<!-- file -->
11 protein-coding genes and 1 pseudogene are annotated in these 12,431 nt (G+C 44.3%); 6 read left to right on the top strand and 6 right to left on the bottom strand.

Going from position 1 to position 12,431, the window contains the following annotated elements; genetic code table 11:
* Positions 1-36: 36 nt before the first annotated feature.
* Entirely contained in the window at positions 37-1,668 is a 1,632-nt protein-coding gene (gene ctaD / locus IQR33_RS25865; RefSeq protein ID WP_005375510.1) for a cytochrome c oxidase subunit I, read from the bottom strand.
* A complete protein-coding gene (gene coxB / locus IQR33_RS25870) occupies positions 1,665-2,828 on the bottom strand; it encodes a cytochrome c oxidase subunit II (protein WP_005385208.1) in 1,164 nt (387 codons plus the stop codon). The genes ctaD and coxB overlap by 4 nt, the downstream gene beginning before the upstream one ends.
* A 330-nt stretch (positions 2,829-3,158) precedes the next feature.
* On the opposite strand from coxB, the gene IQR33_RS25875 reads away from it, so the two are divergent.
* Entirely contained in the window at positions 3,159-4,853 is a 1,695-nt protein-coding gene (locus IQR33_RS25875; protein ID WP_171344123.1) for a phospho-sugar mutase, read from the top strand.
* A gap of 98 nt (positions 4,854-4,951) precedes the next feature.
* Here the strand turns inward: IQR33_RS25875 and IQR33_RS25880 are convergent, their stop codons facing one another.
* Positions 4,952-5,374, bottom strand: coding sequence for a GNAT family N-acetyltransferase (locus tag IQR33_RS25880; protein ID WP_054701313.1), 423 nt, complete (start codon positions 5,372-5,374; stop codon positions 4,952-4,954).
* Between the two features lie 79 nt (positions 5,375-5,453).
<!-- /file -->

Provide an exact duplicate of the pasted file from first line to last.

11 protein-coding genes and 1 pseudogene are annotated in these 12,431 nt (G+C 44.3%); 6 read left to right on the top strand and 6 right to left on the bottom strand.

Going from position 1 to position 12,431, the window contains the following annotated elements; genetic code table 11:
* Positions 1-36: 36 nt before the first annotated feature.
* Entirely contained in the window at positions 37-1,668 is a 1,632-nt protein-coding gene (gene ctaD / locus IQR33_RS25865; RefSeq protein ID WP_005375510.1) for a cytochrome c oxidase subunit I, read from the bottom strand.
* A complete protein-coding gene (gene coxB / locus IQR33_RS25870) occupies positions 1,665-2,828 on the bottom strand; it encodes a cytochrome c oxidase subunit II (protein WP_005385208.1) in 1,164 nt (387 codons plus the stop codon). The genes ctaD and coxB overlap by 4 nt, the downstream gene beginning before the upstream one ends.
* A 330-nt stretch (positions 2,829-3,158) precedes the next feature.
* On the opposite strand from coxB, the gene IQR33_RS25875 reads away from it, so the two are divergent.
* Entirely contained in the window at positions 3,159-4,853 is a 1,695-nt protein-coding gene (locus IQR33_RS25875; protein ID WP_171344123.1) for a phospho-sugar mutase, read from the top strand.
* A gap of 98 nt (positions 4,854-4,951) precedes the next feature.
* Here the strand turns inward: IQR33_RS25875 and IQR33_RS25880 are convergent, their stop codons facing one another.
* Positions 4,952-5,374, bottom strand: coding sequence for a GNAT family N-acetyltransferase (locus tag IQR33_RS25880; protein ID WP_054701313.1), 423 nt, complete (start codon positions 5,372-5,374; stop codon positions 4,952-4,954).
* Between the two features lie 79 nt (positions 5,375-5,453).